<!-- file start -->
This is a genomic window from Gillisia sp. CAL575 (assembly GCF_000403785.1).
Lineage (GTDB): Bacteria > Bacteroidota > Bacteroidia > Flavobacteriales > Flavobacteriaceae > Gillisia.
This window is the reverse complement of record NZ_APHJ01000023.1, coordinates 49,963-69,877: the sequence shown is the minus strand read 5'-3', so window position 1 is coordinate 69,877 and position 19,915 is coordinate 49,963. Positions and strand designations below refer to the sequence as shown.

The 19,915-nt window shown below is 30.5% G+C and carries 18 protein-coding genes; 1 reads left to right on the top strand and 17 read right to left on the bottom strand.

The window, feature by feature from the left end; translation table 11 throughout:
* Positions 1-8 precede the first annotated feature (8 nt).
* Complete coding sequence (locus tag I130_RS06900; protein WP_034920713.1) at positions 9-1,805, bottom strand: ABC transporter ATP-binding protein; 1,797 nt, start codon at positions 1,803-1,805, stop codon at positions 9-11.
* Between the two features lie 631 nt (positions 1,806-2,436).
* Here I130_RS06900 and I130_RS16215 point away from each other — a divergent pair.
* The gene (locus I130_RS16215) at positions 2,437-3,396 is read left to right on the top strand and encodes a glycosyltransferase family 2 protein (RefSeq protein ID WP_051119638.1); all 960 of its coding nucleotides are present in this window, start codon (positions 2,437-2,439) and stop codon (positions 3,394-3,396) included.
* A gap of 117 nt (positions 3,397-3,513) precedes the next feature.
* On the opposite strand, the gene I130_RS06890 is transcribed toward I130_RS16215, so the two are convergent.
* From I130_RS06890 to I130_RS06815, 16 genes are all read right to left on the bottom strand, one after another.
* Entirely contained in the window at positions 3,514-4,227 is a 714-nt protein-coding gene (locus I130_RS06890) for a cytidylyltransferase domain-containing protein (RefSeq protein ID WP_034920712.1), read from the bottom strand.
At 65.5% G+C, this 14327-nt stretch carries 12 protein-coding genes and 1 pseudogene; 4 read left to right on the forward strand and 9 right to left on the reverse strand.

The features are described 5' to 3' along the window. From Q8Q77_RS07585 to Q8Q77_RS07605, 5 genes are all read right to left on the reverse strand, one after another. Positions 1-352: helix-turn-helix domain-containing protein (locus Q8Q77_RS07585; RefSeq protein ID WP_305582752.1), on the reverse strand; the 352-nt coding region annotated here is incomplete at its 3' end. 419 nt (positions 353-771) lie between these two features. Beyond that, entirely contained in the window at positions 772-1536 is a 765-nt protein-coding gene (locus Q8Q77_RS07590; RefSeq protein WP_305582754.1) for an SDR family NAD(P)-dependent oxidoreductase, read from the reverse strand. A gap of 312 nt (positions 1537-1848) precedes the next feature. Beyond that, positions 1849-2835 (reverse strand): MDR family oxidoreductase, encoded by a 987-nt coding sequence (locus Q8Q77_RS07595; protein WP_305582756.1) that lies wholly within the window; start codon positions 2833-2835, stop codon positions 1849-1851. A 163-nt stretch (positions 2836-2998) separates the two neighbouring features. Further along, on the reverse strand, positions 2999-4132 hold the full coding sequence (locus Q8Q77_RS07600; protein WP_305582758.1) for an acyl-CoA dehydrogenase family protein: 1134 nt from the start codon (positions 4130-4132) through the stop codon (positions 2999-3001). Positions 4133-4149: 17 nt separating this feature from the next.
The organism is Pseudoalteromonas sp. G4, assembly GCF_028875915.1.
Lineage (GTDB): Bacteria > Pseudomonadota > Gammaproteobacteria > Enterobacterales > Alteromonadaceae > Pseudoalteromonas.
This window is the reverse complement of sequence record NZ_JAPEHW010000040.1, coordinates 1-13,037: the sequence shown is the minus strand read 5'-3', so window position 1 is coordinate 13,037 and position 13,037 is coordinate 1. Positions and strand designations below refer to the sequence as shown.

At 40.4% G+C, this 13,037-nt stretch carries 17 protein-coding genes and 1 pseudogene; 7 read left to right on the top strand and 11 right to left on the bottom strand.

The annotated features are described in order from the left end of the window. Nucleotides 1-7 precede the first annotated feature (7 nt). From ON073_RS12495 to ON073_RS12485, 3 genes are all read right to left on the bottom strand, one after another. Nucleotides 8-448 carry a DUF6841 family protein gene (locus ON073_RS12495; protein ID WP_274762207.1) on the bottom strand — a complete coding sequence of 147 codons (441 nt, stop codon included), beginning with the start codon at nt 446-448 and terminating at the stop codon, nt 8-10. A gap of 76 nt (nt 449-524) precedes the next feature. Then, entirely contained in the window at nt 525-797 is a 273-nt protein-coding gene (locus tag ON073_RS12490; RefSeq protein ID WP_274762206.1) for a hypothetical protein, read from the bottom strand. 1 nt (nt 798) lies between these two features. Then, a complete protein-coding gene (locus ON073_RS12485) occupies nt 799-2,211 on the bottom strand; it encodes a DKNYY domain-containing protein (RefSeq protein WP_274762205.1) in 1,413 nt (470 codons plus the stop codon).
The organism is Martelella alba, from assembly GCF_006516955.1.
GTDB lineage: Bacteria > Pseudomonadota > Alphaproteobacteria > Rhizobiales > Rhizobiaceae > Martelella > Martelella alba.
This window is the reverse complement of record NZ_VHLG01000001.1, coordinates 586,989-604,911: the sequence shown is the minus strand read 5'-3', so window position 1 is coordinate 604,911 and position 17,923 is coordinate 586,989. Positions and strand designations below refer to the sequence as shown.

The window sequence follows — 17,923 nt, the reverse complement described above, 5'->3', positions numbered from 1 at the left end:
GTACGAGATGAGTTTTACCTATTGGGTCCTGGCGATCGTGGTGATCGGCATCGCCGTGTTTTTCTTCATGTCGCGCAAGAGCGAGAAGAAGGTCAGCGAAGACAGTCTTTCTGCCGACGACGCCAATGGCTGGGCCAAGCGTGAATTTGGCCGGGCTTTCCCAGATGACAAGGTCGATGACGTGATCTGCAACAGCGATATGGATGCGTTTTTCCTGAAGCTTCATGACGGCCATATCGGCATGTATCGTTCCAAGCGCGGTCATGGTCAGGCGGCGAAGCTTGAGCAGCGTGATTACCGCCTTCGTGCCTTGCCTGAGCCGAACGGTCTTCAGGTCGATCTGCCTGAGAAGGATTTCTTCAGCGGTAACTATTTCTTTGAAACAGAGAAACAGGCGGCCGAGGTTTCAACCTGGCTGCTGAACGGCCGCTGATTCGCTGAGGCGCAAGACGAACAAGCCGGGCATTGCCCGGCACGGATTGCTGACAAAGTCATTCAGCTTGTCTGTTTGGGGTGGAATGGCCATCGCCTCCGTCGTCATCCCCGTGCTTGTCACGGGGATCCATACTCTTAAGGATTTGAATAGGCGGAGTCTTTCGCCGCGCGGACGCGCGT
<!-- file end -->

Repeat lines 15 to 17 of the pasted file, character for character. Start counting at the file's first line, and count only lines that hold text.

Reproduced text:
At 65.5% G+C, this 14327-nt stretch carries 12 protein-coding genes and 1 pseudogene; 4 read left to right on the forward strand and 9 right to left on the reverse strand.

The features are described 5' to 3' along the window. From Q8Q77_RS07585 to Q8Q77_RS07605, 5 genes are all read right to left on the reverse strand, one after another. Positions 1-352: helix-turn-helix domain-containing protein (locus Q8Q77_RS07585; RefSeq protein ID WP_305582752.1), on the reverse strand; the 352-nt coding region annotated here is incomplete at its 3' end. 419 nt (positions 353-771) lie between these two features. Beyond that, entirely contained in the window at positions 772-1536 is a 765-nt protein-coding gene (locus Q8Q77_RS07590; RefSeq protein WP_305582754.1) for an SDR family NAD(P)-dependent oxidoreductase, read from the reverse strand. A gap of 312 nt (positions 1537-1848) precedes the next feature. Beyond that, positions 1849-2835 (reverse strand): MDR family oxidoreductase, encoded by a 987-nt coding sequence (locus Q8Q77_RS07595; protein WP_305582756.1) that lies wholly within the window; start codon positions 2833-2835, stop codon positions 1849-1851. A 163-nt stretch (positions 2836-2998) separates the two neighbouring features. Further along, on the reverse strand, positions 2999-4132 hold the full coding sequence (locus Q8Q77_RS07600; protein WP_305582758.1) for an acyl-CoA dehydrogenase family protein: 1134 nt from the start codon (positions 4130-4132) through the stop codon (positions 2999-3001). Positions 4133-4149: 17 nt separating this feature from the next.
The organism is Pseudoalteromonas sp. G4, assembly GCF_028875915.1.